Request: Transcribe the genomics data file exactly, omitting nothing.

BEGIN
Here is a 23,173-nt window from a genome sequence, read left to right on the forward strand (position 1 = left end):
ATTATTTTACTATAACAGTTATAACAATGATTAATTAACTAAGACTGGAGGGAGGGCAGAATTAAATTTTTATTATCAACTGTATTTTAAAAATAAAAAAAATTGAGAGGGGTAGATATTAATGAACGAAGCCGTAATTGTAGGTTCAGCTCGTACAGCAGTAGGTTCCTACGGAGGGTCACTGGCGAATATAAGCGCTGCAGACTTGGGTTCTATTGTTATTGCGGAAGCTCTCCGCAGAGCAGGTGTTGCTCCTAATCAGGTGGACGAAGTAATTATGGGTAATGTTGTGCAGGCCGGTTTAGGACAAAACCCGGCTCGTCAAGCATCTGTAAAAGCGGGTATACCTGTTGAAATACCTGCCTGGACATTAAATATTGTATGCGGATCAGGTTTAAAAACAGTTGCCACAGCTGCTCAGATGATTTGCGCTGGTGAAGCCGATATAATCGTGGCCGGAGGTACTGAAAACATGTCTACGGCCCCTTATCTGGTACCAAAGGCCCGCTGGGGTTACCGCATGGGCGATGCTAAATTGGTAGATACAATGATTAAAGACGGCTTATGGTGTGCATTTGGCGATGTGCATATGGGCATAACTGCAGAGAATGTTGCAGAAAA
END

Here is a 23,173-nt window from a genome sequence, read left to right on the forward strand (position 1 = left end):
ATTATTTTACTATAACAGTTATAACAATGATTAATTAACTAAGACTGGAGGGAGGGCAGAATTAAATTTTTATTATCAACTGTATTTTAAAAATAAAAAAAATTGAGAGGGGTAGATATTAATGAACGAAGCCGTAATTGTAGGTTCAGCTCGTACAGCAGTAGGTTCCTACGGAGGGTCACTGGCGAATATAAGCGCTGCAGACTTGGGTTCTATTGTTATTGCGGAAGCTCTCCGCAGAGCAGGTGTTGCTCCTAATCAGGTGGACGAAGTAATTATGGGTAATGTTGTGCAGGCCGGTTTAGGACAAAACCCGGCTCGTCAAGCATCTGTAAAAGCGGGTATACCTGTTGAAATACCTGCCTGGACATTAAATATTGTATGCGGATCAGGTTTAAAAACAGTTGCCACAGCTGCTCAGATGATTTGCGCTGGTGAAGCCGATATAATCGTGGCCGGAGGTACTGAAAACATGTCTACGGCCCCTTATCTGGTACCAAAGGCCCGCTGGGGTTACCGCATGGGCGATGCTAAATTGGTAGATACAATGATTAAAGACGGCTTATGGTGTGCATTTGGCGATGTGCATATGGGCATAACTGCAGAGAATGTTGCAGAAAA